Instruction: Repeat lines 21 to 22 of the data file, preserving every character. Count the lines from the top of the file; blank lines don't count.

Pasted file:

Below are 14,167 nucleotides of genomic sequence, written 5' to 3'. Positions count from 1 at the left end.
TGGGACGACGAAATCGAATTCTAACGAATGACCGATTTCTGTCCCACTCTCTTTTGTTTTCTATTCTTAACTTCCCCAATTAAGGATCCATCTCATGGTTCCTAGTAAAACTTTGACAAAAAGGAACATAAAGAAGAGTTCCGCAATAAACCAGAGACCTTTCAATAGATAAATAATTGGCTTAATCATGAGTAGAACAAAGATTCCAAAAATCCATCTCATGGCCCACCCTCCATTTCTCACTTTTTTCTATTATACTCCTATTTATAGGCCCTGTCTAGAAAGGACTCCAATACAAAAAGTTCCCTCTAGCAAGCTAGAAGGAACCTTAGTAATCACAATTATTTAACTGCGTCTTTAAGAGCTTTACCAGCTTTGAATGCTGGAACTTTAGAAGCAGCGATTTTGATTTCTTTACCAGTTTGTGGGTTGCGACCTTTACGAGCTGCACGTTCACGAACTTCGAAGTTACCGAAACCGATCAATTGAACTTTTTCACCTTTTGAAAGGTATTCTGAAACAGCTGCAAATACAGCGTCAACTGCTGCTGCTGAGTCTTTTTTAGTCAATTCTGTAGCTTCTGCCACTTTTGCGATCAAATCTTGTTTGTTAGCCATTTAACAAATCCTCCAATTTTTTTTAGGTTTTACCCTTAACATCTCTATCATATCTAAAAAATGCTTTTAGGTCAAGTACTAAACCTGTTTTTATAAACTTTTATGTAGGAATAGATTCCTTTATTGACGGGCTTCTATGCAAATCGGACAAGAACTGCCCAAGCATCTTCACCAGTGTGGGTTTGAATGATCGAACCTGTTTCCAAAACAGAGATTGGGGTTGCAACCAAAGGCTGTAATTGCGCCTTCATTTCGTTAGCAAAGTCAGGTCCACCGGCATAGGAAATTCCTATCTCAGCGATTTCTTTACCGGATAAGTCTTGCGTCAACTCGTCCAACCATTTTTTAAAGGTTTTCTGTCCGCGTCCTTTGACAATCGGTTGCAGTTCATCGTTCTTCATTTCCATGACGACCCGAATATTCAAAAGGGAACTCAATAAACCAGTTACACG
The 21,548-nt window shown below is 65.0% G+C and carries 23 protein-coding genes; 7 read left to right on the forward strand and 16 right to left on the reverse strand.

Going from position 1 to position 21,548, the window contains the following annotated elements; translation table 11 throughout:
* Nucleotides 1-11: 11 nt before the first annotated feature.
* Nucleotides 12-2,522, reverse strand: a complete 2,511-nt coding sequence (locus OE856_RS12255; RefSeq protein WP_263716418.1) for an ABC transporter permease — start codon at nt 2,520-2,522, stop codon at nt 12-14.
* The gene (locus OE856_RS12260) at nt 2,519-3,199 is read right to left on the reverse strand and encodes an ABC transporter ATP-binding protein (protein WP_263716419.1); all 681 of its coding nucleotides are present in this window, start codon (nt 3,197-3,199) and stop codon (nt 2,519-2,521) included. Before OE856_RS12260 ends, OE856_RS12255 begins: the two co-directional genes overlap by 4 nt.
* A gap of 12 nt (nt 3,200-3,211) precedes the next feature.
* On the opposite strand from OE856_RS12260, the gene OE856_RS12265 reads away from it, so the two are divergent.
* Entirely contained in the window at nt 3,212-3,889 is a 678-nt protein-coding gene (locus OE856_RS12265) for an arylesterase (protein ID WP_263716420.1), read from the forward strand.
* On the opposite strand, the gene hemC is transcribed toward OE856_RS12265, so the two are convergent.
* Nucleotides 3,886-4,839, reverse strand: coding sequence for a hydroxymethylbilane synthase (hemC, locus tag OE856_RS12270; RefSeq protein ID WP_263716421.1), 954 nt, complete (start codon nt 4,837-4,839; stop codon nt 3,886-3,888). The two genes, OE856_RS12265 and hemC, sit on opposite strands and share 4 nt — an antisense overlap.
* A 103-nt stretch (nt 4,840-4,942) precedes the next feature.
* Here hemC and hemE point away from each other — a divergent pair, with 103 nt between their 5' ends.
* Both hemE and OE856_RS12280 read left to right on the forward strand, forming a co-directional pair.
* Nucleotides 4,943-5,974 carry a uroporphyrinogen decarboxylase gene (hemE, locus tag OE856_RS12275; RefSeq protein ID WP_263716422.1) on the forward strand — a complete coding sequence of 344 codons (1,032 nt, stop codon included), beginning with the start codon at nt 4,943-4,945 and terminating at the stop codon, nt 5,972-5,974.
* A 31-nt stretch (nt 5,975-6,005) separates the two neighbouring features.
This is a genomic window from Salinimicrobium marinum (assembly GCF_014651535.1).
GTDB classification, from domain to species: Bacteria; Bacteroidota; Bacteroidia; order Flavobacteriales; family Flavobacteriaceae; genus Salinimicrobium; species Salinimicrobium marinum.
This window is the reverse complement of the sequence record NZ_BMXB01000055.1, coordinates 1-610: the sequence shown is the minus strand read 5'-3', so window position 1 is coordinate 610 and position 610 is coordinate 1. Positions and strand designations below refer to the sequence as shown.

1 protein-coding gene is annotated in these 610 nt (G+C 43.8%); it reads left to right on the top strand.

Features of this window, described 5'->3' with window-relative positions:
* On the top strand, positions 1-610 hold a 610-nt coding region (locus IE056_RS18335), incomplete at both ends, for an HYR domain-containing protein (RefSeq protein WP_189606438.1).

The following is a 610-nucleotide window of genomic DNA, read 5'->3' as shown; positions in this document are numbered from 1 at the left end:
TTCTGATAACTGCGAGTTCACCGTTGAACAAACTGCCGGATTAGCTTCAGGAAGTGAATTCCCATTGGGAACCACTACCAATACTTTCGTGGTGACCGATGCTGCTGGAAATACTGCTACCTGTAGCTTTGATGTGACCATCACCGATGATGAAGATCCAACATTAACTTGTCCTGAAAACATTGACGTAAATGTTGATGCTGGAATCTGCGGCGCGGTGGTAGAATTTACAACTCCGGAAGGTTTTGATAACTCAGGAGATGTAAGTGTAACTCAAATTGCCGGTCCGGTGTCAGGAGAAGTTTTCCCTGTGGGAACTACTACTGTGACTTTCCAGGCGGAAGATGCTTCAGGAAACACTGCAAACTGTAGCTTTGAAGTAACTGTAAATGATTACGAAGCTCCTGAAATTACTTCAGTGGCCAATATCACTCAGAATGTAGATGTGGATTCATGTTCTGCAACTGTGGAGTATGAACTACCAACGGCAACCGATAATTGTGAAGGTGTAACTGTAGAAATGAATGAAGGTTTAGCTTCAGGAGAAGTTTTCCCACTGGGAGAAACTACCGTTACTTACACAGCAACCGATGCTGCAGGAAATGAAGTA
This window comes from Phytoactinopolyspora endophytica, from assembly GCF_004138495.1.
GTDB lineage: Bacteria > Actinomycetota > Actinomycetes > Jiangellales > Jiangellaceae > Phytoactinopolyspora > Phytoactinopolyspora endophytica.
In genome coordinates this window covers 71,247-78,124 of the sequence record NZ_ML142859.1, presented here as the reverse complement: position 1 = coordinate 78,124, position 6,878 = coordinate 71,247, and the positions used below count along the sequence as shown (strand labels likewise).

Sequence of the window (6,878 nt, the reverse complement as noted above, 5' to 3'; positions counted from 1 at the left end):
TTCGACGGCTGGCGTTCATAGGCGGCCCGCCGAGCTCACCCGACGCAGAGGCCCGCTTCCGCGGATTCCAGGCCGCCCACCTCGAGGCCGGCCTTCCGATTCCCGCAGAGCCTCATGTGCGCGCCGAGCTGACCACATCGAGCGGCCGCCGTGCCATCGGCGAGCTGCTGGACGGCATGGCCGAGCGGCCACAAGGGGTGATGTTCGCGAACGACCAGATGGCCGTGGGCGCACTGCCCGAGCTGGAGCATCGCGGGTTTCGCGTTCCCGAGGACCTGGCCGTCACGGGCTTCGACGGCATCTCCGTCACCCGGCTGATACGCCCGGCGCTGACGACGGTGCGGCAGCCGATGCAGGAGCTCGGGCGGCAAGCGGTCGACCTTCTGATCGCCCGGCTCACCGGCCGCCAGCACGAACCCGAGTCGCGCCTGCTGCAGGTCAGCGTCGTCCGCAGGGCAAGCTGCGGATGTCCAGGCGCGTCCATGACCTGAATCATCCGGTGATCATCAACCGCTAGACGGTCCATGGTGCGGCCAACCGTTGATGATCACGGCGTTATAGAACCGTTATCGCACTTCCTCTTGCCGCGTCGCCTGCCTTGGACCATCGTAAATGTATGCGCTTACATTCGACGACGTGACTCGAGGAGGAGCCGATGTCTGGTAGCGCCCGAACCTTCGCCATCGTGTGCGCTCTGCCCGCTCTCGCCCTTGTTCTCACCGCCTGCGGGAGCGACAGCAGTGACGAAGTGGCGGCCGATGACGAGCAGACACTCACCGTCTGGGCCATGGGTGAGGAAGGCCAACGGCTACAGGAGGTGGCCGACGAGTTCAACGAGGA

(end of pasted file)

1 protein-coding gene is annotated in these 610 nt (G+C 43.8%); it reads left to right on the top strand.

Features of this window, described 5'->3' with window-relative positions: